by Lizl Naude, founder of Lilly Loompa
When is the right time to involve your kids in your business?... Today was the first official day of ‘work’, for my two daughters, both aged under 12. I gave them instructions to the tasks that I needed done, which were mostly the cleaning of tuna cans for our Toona Can product. After I explained the task I went over to my desk and attended to some emails. After a while I heard some bickering between the two of them. They were struggling to divide the work and defining roles. I heard the eldest, Chelsea, (in a highly irritated voice) say: “It’s impossible to work with you Kirsten!” And she walked off! I had to chuckle!
I started my company in 2004 and since then have run different businesses under the Lilly Loompa label. So in essence Lilly Loompa was my first baby. Then a few years later my two daughters were born in 2007 and 2009 respectively. They have been growing alongside this business and have even outgrown it in a sense. There were times when Lilly Loompa lay dormant and her growth was stifled due to personal challenges, all the while her human siblings reached their set milestones as nature intended.
As of late I have noticed a growing interest from their side. I am developing products that seem to grab their interests and their likes. So much so, they have been helping me on an ad-hoc basis…with the fun stuff like styling the products for photoshoots, choosing the colours for new products, etc. In fact, my hubby has been advising me for a while to get them involved, but I have been ignoring his judgement. It just seemed too much of a hassle to train them. I scarcely have time to do everything and to still train them just seemed too overwhelming. It could also be apprehension as I feel they might still be too young to think about business.
However, research shows that the earlier a child is exposed to an entrepreneurial cause, the more successful he/she will be at making a positive impact in the world. President Donald Trump is an example of a parent who allowed his children to tag along to business deals and property inspections. He allowed them to learn from him while he managed his businesses.
With all of these convincing factors, I decided it is time to involve my daughters. Also since it is officially school holiday, it seems like the perfect time.
Here are my deciding reasons:
It’s an opportunity to earn extra income. They are always wanting things and this way they can work for their own money and save up to buy the items that they want.
They will learn the value of money. This way they will learn what it is to work and get paid. They will learn the effort it takes to earn a living and hopefully appreciate a Rand more.
It is a great way for them to learn valuable skills like time management. They will learn to allocate a time limit to complete tasks and also learn to divide their time between household chores, schoolwork and their paid job.
They will also be learning to meet deadlines. Hopefully they will understand the importance of keeping to them.
I want them to learn the importance of taking instructions. They should learn to take notes and make sure they clearly understand what is expected of them.
It will teach them to constantly think creatively. With constant practise I want them to develop resourcefulness and a sense of innovation that comes only from being an entrepreneur.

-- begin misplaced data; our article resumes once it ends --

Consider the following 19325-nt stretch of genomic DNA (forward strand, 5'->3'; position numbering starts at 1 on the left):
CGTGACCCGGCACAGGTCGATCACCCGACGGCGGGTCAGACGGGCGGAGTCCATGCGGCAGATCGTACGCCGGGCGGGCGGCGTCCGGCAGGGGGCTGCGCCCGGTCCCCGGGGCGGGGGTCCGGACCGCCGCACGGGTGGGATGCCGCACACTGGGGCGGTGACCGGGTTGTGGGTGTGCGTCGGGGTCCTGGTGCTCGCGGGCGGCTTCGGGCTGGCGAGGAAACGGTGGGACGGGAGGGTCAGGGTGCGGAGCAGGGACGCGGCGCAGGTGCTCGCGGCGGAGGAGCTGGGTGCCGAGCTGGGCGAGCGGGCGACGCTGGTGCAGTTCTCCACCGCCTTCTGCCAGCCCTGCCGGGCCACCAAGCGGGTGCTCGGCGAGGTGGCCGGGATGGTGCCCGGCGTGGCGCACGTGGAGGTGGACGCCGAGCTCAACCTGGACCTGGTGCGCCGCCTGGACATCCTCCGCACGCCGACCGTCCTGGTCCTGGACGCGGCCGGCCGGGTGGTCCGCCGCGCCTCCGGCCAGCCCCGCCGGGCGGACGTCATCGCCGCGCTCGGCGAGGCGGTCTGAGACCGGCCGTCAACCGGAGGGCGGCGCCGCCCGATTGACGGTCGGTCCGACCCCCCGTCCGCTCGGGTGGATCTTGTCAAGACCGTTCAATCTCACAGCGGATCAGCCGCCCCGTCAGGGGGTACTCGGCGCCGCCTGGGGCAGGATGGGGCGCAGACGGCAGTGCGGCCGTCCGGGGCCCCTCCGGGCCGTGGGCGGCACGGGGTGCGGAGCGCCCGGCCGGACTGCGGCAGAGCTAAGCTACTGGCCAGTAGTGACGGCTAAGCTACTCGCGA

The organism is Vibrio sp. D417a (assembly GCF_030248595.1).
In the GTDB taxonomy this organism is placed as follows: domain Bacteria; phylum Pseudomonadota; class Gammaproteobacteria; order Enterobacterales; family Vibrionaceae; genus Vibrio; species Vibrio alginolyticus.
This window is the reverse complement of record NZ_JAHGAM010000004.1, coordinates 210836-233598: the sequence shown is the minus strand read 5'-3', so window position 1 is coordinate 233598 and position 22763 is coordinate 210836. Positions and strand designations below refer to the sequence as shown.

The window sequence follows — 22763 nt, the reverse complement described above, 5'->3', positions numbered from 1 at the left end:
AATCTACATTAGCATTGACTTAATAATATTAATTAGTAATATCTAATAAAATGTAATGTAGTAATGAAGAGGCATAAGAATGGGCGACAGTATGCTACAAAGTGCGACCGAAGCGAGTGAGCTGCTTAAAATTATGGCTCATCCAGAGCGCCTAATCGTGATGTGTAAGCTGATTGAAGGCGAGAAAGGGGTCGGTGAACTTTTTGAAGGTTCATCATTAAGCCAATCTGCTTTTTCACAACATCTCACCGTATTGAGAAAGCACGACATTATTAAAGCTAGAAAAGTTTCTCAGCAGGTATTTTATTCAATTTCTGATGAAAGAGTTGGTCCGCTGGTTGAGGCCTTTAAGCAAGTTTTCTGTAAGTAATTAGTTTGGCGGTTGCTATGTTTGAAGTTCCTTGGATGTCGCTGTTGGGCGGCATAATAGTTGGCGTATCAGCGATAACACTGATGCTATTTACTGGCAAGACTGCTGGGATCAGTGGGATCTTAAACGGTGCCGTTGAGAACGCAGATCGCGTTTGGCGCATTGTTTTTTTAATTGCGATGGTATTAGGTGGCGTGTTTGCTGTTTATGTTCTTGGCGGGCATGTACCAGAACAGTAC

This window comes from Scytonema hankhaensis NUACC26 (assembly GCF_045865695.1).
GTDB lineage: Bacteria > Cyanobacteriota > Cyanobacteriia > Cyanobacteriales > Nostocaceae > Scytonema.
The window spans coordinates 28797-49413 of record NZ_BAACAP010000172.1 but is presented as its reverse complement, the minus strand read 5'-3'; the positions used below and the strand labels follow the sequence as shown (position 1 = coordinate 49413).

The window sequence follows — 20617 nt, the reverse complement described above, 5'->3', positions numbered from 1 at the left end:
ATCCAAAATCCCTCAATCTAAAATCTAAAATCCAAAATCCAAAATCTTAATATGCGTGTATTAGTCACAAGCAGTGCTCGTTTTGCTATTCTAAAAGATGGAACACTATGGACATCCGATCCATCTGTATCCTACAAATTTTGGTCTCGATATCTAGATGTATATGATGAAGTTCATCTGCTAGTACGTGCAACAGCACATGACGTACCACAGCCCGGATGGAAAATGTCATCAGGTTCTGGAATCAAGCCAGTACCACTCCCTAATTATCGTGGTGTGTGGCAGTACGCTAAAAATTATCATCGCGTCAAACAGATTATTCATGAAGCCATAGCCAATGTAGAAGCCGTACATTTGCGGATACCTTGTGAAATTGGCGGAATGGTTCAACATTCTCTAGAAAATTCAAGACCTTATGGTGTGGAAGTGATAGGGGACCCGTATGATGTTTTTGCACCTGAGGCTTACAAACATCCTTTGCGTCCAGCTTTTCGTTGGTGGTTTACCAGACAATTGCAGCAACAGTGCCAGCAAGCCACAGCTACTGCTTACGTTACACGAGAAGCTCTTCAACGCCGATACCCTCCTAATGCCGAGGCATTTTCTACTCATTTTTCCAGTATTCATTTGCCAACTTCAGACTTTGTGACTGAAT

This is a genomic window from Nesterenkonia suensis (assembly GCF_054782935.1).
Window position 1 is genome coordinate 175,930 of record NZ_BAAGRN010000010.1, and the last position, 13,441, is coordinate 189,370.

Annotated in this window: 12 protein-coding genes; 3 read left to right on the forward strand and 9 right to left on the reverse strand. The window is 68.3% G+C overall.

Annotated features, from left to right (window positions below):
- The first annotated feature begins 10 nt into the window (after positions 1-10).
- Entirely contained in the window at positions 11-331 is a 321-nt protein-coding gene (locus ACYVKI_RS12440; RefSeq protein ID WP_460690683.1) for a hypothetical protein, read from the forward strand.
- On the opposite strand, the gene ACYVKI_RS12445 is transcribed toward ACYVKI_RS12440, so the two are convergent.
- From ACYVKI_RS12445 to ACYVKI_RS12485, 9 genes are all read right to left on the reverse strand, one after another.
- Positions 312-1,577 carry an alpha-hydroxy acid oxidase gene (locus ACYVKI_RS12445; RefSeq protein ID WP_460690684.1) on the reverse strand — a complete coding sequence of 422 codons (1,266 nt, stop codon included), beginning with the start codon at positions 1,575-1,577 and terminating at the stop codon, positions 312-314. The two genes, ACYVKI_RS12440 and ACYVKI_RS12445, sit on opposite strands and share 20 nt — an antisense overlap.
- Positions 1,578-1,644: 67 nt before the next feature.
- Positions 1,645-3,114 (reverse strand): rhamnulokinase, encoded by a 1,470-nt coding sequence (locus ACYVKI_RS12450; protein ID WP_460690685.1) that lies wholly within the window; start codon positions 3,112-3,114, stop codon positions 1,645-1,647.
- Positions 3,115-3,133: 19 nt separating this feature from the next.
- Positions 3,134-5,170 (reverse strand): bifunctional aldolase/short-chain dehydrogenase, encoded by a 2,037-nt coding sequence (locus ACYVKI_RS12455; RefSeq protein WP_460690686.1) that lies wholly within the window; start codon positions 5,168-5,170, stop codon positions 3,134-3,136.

They will learn to understand work ethic. By still allowing them to enjoy their childhood, I want them to develop discipline and how to counteract laziness.
It will teach them to think big. I want them to have vision and dream about the future and their purpose.
They will become my biggest brand ambassadors. My kids have become huge fans of my work. Although it is their norm to see me run my business, they will always compliment me about a product or an achievement.
And to top it all, I will have two extra pairs of hands that get to learn first-hand what it is to run a business.
I am convinced that the way we are going to build this nation is through entrepreneurship. Training the younger generation to think in an entrepreneurial way can only be beneficial. I am teaching my kids to follow in my footsteps. One lifetime is scarcely enough to complete all we have been called for. Thus training our kids should be second nature. They will continue with the legacy after we are gone.
I called my girls into my office after they struggled to complete the task, and I had to give them a PEP talk. I reminded them of the ground-breaking work they are doing. I reminded them that we are building a legacy for their children and the generations to come. I explained in plain English that these tasks that seem menial now will turn out to be crucial for their journey. I also explained to them that when Mom gives instruction for business, she is no longer Mom…she is now the BOSS!
Lizl Naude is the founder of Lilly Loompa in South Africa, a company that creates beautiful and usable products made with recycled material. Lilly Loompa's “Rubbish Range” is the result of Lizl's craving to deliver pieces that are completely "green". Lizl is a self-taught designer and initially started designing and making furniture because she couldn’t afford to buy new pieces to furnish her home. She started to scout and source for budget material and quickly realised that most people discard of very usable materials. The company manufactures a variety of products, from storage holders, lamps, to dinner table accessories, among others. All materials are carefully sourced from waste and sustainably reimagined as beautiful, yet purposeful products. Eco-friendly, handcrafted and 100% South African, each Lilly Loompa piece, once trash, is now a meaningful piece of treasure.
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